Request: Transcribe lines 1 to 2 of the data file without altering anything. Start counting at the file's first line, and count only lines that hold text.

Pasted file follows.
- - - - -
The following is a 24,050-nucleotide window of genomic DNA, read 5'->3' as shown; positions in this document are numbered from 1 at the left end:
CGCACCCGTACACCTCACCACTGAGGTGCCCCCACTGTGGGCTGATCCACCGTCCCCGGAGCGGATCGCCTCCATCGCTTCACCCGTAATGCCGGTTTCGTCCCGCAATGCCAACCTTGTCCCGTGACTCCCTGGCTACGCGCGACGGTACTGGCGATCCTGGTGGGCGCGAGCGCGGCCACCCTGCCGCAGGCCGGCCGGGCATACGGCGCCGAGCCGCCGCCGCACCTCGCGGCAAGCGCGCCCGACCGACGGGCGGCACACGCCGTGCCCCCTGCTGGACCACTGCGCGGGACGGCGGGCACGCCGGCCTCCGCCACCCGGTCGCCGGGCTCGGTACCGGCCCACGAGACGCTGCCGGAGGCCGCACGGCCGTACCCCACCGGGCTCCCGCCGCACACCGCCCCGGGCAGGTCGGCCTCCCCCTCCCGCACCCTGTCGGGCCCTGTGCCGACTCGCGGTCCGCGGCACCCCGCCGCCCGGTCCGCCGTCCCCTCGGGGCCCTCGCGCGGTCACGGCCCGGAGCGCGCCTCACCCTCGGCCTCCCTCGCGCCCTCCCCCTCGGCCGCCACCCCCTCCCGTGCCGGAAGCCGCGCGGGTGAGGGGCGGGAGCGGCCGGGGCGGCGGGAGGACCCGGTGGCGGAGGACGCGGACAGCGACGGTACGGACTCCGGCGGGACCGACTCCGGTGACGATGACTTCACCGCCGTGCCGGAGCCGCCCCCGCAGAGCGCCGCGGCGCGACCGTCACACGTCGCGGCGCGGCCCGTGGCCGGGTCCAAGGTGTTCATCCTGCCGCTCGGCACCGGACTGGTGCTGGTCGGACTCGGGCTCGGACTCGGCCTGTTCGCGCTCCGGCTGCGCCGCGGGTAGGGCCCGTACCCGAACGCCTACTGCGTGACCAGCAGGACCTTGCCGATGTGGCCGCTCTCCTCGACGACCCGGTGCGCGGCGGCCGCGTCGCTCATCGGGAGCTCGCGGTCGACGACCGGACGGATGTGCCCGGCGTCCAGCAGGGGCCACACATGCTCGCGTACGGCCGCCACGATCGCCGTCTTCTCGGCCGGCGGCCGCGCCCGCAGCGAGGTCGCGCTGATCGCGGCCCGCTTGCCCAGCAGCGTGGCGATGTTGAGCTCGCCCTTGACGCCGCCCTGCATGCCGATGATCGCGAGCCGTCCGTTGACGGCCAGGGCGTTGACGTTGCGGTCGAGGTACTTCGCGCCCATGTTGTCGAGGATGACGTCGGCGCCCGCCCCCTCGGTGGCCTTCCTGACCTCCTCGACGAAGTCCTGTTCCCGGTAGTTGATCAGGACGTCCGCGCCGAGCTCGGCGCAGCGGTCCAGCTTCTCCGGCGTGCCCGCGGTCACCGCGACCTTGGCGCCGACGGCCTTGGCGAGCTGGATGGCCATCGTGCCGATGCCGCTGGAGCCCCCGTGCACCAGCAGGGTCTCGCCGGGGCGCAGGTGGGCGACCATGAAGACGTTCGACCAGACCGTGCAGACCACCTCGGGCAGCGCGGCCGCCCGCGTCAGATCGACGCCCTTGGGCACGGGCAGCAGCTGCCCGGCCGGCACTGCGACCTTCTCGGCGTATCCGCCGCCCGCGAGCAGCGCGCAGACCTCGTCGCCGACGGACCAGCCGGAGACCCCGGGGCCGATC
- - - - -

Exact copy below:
The following is a 24,050-nucleotide window of genomic DNA, read 5'->3' as shown; positions in this document are numbered from 1 at the left end:
CGCACCCGTACACCTCACCACTGAGGTGCCCCCACTGTGGGCTGATCCACCGTCCCCGGAGCGGATCGCCTCCATCGCTTCACCCGTAATGCCGGTTTCGTCCCGCAATGCCAACCTTGTCCCGTGACTCCCTGGCTACGCGCGACGGTACTGGCGATCCTGGTGGGCGCGAGCGCGGCCACCCTGCCGCAGGCCGGCCGGGCATACGGCGCCGAGCCGCCGCCGCACCTCGCGGCAAGCGCGCCCGACCGACGGGCGGCACACGCCGTGCCCCCTGCTGGACCACTGCGCGGGACGGCGGGCACGCCGGCCTCCGCCACCCGGTCGCCGGGCTCGGTACCGGCCCACGAGACGCTGCCGGAGGCCGCACGGCCGTACCCCACCGGGCTCCCGCCGCACACCGCCCCGGGCAGGTCGGCCTCCCCCTCCCGCACCCTGTCGGGCCCTGTGCCGACTCGCGGTCCGCGGCACCCCGCCGCCCGGTCCGCCGTCCCCTCGGGGCCCTCGCGCGGTCACGGCCCGGAGCGCGCCTCACCCTCGGCCTCCCTCGCGCCCTCCCCCTCGGCCGCCACCCCCTCCCGTGCCGGAAGCCGCGCGGGTGAGGGGCGGGAGCGGCCGGGGCGGCGGGAGGACCCGGTGGCGGAGGACGCGGACAGCGACGGTACGGACTCCGGCGGGACCGACTCCGGTGACGATGACTTCACCGCCGTGCCGGAGCCGCCCCCGCAGAGCGCCGCGGCGCGACCGTCACACGTCGCGGCGCGGCCCGTGGCCGGGTCCAAGGTGTTCATCCTGCCGCTCGGCACCGGACTGGTGCTGGTCGGACTCGGGCTCGGACTCGGCCTGTTCGCGCTCCGGCTGCGCCGCGGGTAGGGCCCGTACCCGAACGCCTACTGCGTGACCAGCAGGACCTTGCCGATGTGGCCGCTCTCCTCGACGACCCGGTGCGCGGCGGCCGCGTCGCTCATCGGGAGCTCGCGGTCGACGACCGGACGGATGTGCCCGGCGTCCAGCAGGGGCCACACATGCTCGCGTACGGCCGCCACGATCGCCGTCTTCTCGGCCGGCGGCCGCGCCCGCAGCGAGGTCGCGCTGATCGCGGCCCGCTTGCCCAGCAGCGTGGCGATGTTGAGCTCGCCCTTGACGCCGCCCTGCATGCCGATGATCGCGAGCCGTCCGTTGACGGCCAGGGCGTTGACGTTGCGGTCGAGGTACTTCGCGCCCATGTTGTCGAGGATGACGTCGGCGCCCGCCCCCTCGGTGGCCTTCCTGACCTCCTCGACGAAGTCCTGTTCCCGGTAGTTGATCAGGACGTCCGCGCCGAGCTCGGCGCAGCGGTCCAGCTTCTCCGGCGTGCCCGCGGTCACCGCGACCTTGGCGCCGACGGCCTTGGCGAGCTGGATGGCCATCGTGCCGATGCCGCTGGAGCCCCCGTGCACCAGCAGGGTCTCGCCGGGGCGCAGGTGGGCGACCATGAAGACGTTCGACCAGACCGTGCAGACCACCTCGGGCAGCGCGGCCGCCCGCGTCAGATCGACGCCCTTGGGCACGGGCAGCAGCTGCCCGGCCGGCACTGCGACCTTCTCGGCGTATCCGCCGCCCGCGAGCAGCGCGCAGACCTCGTCGCCGACGGACCAGCCGGAGACCCCGGGGCCGATC